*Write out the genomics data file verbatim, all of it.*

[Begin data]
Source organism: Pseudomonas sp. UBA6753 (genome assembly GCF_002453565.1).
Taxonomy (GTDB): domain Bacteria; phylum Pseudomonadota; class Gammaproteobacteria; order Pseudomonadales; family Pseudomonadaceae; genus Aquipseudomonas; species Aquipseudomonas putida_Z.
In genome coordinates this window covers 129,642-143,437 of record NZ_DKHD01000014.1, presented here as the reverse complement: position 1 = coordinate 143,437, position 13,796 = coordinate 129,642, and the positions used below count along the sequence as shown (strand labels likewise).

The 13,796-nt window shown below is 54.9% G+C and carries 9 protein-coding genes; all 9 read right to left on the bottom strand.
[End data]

Source organism: Pseudomonas sp. UBA6753 (genome assembly GCF_002453565.1).
Taxonomy (GTDB): domain Bacteria; phylum Pseudomonadota; class Gammaproteobacteria; order Pseudomonadales; family Pseudomonadaceae; genus Aquipseudomonas; species Aquipseudomonas putida_Z.
In genome coordinates this window covers 129,642-143,437 of record NZ_DKHD01000014.1, presented here as the reverse complement: position 1 = coordinate 143,437, position 13,796 = coordinate 129,642, and the positions used below count along the sequence as shown (strand labels likewise).

The 13,796-nt window shown below is 54.9% G+C and carries 9 protein-coding genes; all 9 read right to left on the bottom strand.